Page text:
Indonesias fight against imperialism, India had played an active
role even prior to her independence. Similarly, India played an
important role in the Geneva Conference of 1954 and the
subsequent armistice in Indo-China that brought peace to the
region. In fact India and China together had worked hard for
peace and stability in the region in the wake of the Geneva
For details see T.N. Kaul, India, China and Indo-China: Reflection of a liberated
Diplomat, Allied, New Delhi, 1980.
As far as Korea is concerned, it may be mentioned that India played
a very active role when a crisis broke out in the Korean Peninsula
in 1950. In fact, an emergent session of the Indian Parliament was
convened in July 1950 to discuss the issue. India and China also
cooperated to find a lasting solution to the impasse in the Peninsula.
Indias engagement with South-East Asia suffered a benign neglect
during the 1970s and 1980s, which was renewed in the early 1990s
when India initiated the look east policy. This also coincides later
with the release of the much touted Goldman Sachs BRIC Report,
which forecasts the rise of India and China, besides Brazil and
It is unfortunate, however, that in spite of Indias geographical
and cultural proximity to the ten member countries of the ASEAN,
Indias relationship with the region remained rather subdued, if
not lukewarm; until India embarked on the path of liberalisation
and economic reforms in early 1990s. Despite the shared maritime
heritage of India with the countries of the region, particularly
with Indonesia, these had not be been fully exploited until recent
times. It is perhaps not widely known even in India that the island
of Pu Breaush, located northwest of Sumatra, is only 92 nautical
miles away from Indira Point in the Andaman and Nicobar Islands.
Similarly, Phuket in Thailand is only 273 nautical miles away from
Indira Point. Besides this maritime proximity, with Myanmar
becoming a member of the ASEAN, India also shares a land border
with the regional entity. With the eastward expansion of the
ASEAN to include Myanmar, India and the ASEAN are no longer
just maritime neighbours but share a land boundary of over 1600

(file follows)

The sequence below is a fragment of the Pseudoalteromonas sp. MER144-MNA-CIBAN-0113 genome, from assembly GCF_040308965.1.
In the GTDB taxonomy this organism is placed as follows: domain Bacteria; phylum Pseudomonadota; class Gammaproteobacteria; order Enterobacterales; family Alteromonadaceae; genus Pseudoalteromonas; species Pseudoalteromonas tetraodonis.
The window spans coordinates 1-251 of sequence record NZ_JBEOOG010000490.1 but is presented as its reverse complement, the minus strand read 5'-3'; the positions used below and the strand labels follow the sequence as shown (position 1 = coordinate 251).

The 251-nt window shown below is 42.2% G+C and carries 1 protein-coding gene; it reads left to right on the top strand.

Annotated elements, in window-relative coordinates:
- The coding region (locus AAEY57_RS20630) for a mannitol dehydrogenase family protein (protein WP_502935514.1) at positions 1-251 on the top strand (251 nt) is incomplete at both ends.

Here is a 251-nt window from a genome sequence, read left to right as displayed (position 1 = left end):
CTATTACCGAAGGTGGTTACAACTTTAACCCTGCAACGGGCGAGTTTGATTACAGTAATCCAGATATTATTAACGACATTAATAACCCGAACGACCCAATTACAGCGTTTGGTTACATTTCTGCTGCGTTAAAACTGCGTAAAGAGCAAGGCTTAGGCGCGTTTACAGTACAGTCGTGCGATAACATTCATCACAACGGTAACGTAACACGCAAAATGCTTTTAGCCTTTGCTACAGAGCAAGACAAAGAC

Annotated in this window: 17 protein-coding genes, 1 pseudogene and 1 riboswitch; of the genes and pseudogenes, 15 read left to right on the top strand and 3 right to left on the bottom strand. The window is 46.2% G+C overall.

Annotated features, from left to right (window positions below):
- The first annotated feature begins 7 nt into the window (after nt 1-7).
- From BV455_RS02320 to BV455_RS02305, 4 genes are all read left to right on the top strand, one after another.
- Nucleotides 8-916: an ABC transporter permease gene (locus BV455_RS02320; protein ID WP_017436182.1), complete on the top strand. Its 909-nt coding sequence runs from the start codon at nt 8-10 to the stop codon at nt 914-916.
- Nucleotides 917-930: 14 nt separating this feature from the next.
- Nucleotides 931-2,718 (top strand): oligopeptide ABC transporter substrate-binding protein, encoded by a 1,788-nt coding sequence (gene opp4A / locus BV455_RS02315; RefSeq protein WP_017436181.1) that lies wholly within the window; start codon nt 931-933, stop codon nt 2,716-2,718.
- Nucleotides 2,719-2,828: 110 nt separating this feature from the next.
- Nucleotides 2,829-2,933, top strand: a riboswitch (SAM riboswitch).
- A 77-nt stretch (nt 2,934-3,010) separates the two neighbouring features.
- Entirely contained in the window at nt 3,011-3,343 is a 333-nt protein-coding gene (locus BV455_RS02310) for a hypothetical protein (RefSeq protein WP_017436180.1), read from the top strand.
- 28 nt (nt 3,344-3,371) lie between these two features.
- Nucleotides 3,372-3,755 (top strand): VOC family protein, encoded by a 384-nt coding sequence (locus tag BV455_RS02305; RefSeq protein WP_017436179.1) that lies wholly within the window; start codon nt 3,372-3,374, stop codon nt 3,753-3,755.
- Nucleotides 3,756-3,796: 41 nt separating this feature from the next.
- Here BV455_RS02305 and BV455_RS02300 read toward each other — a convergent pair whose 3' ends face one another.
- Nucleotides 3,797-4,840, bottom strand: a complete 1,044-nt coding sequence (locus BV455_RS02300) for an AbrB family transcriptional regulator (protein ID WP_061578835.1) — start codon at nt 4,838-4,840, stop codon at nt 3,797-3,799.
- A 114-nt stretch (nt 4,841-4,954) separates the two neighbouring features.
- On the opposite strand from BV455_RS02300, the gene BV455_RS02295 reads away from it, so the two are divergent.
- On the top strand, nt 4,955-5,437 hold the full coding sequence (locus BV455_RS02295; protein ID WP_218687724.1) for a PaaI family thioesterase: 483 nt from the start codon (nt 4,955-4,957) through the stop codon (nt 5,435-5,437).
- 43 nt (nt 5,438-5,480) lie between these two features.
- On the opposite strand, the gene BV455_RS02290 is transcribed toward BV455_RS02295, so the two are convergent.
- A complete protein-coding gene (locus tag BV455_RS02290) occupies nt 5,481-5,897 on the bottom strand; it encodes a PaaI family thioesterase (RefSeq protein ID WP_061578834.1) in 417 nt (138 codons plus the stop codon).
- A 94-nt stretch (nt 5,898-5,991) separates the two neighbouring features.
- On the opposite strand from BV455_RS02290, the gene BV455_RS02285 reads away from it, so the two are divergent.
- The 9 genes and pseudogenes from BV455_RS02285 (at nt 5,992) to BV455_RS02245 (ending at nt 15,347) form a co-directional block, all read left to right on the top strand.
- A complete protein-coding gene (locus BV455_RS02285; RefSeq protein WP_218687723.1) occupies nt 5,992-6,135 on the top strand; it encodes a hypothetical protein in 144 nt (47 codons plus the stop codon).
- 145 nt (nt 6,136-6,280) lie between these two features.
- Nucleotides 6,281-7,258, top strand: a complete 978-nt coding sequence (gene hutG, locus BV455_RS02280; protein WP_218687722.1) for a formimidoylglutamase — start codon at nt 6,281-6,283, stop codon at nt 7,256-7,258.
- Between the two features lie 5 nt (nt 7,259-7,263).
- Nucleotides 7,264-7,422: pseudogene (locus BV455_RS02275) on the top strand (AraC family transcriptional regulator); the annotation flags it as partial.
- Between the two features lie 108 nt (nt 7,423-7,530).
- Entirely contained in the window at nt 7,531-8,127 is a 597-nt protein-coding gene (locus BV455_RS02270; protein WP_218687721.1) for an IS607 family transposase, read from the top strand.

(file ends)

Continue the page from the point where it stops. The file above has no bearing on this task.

km. Both India and Indonesia were also two important founder
members of the erstwhile Non-Alignment Movement.
How does one explain Indias earlier low key and subdued
relationship with the region in spite of geographical contiguity
and proximity until when India ushered what is christened as the
look east policy? One plausible reason perhaps is that the cold
war years were characterized by geopolitics in which economics
was on the back burner. With globalization, India also initiated
economic reforms and liberalisation, and this started echoing in
Indias external relationship and foreign policy postulates. Indias
shift of focus on the foreign policy was articulated with economic
contents with the ASEAN as a whole and with individual counties
of the regional forum. After 1991, however, a conscious effort
was begun to reach out to these countries as part of Indias look
east policy.
India became a Sectoral Dialogue Partner of the ASEAN in 1992
and a Full Dialogue Partner in 1996. The Dialogue Partnership
with the ASEAN has enabled India to significantly deepen its
relationship with its member countries. The accordance of the
status of a Full Dialogue Partner to India with the ASEAN along
with others such as Australia, Canada, China, European Union,
Japan, New Zealand, Republic of Korea, Russia and the USA is
recognition of Indias economic prowess and potential.
As part of its look east policy, India had been engaging at summit
level engagement with the ASEAN, i.e., interaction at the highest
level. It was in this backdrop that at the Seventh ASEAN Summit,
held in November 2001 in Brunei, Darussalam, the then Chairman
of the ASEAN, took a decision to upgrade its relations with India